Naveen Girn is a guest curator and cultural researcher for the Museum of Vancouver’s Bhangra.me: Vancouver’s Bhangra’s Story, an interactive exhibit which connects Vancouver’s unique Bhangra music and dance scene with politics, identity, and diasporic life. “What we tried to do is see Bhangra as a cultural tool,” he says. “It’s a tool to use to look at issues of gender, labour, politics and transnationalism and identity and all sorts of things, and those are the takes we’re doing.” The 30-year old South Vancouver native took Schema Magazine’s Beth Hong on a walking tour through the exhibit, and explained why this exhibit is an important step in bridging gaps in Vancouver’s South Asian community history.
Can you tell me about the origins of Bhangra.me?
Bhangra.me is a co-production between the Museum of Vancouver and Vancouver International Bhangra Celebration—they used to hold an annual art exhibition as part of the festival, and one year they decided to work together and the idea became Bhangra.me. Usually it takes a couple of years to properly design and build an exhibition but we created this exhibition within 11 months! It was kind of a sped up process in terms of the acquisition of materials, the oral history of interviews, development of the idea of the exhibition, but I think it worked really well.
How do you identify yourself personally?
My parents are from Fiji, but we have grandparents from the Punjab. I’m not the typical Punjabi person who is putting together this exhibition. I consider myself South Asian, but I never really think about it too much because it changes from place to place. In some contexts I’m Canadian, other places I’m South Asian. It’s something I’m trying to work out—but I’m fine with Canadian right now.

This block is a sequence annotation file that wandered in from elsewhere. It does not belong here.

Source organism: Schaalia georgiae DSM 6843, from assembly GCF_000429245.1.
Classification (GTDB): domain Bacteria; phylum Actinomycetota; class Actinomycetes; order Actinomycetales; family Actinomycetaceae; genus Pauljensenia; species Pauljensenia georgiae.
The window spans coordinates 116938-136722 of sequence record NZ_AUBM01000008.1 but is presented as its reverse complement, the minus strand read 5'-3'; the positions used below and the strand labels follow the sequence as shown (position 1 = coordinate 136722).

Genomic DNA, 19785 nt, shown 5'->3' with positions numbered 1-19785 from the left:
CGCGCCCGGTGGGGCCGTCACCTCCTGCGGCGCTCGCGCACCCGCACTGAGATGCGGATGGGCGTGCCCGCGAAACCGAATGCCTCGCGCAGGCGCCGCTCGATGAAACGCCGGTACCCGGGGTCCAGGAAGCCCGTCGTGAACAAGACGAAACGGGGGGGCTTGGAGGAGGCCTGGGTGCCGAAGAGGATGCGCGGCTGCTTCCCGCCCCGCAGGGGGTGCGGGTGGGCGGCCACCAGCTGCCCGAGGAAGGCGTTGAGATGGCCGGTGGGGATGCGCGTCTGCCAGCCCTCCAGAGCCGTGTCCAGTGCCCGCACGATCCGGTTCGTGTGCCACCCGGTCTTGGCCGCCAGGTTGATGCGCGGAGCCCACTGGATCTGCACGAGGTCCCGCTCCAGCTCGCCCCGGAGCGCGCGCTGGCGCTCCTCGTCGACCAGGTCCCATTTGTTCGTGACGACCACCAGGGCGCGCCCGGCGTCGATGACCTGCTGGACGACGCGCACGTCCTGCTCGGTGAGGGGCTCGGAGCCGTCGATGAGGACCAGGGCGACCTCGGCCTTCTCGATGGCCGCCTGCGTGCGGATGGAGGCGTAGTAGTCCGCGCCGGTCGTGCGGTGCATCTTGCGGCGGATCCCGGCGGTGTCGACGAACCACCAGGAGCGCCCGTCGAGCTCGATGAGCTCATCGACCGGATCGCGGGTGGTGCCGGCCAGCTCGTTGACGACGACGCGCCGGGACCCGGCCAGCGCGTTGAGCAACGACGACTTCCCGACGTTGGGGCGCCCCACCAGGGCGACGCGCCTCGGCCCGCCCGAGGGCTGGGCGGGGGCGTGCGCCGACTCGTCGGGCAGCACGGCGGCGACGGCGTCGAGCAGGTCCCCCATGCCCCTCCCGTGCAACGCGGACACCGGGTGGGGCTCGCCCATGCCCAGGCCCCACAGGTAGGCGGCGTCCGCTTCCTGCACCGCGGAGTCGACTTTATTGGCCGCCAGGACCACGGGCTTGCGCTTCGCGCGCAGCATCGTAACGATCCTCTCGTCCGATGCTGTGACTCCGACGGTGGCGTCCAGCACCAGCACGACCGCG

What motivates your work as a cultural researcher on South Asian history and culture?
Through the course of these exhibitions what I really found was a gap; a silence in the archive. For instance, when I was researching Bhangra.me, the first thing I did was go to Vancouver city archives, the Sikh archives, Museum’s archives. If you type in ‘Bhangra’ or if you type in ‘Sikh’ there’s hardly nothing there. Especially for Bhangra, there’s nothing there at all. It speaks to what’s valued and what’s important to study and keep records of. What I get to do with my work is bring that alternate perspective—not arrogantly claim that I can voice that silence, but that I allow these alternate voices to speak and have a place where they can be heard for the first time outside of their small circles, whether it be a home or a small group of friends.
Why is it important for these voices to be heard?
We get to understand each other on a deeper intercultural basis and give voice to that living reality of people’s lives, or that we aren’t engaging with one another in stereotypes or in perceived opinions of what it’s going to be like and through that build bridges of communication that lead to understanding in our city of Vancouver.
How can this be relevant for future generations?
We had school groups coming here, and when kids come in here and see a face like theirs reflected back to them from a huge wall, it’s inspiring to them—it makes them feel legitimized. It shows that there can be other stories than the Komagata Maru in Canada’s South Asian history.
Are there any upcoming events at the Museum of Vancouver for Bhangra.me?
Yes, at the Museum on Thursday September 22 at 7:00 pm the UBC Girlz Dancestravaganza is not to be missed. There will be discussion about Bhangra and gender following the performance.
Bhangra.me: Vancouver’s Bhangra Story runs from May 5 to October 23, 2011 at the Museum of Vancouver. Check out Bhangra.me, which features an interactive map for personal stories from across the Lower Mainland.
Check out some of Naveen’s video productions for Bhangra.me at the Museum of Vancouver YouTube Channel:
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Beth Hong is a freelance journalist and managing editor of InDepth at Schema Magazine. She likes kimchi, poutine, and everything in between. You can follow her on Twitter @metrolens or check out her site BethHong.com.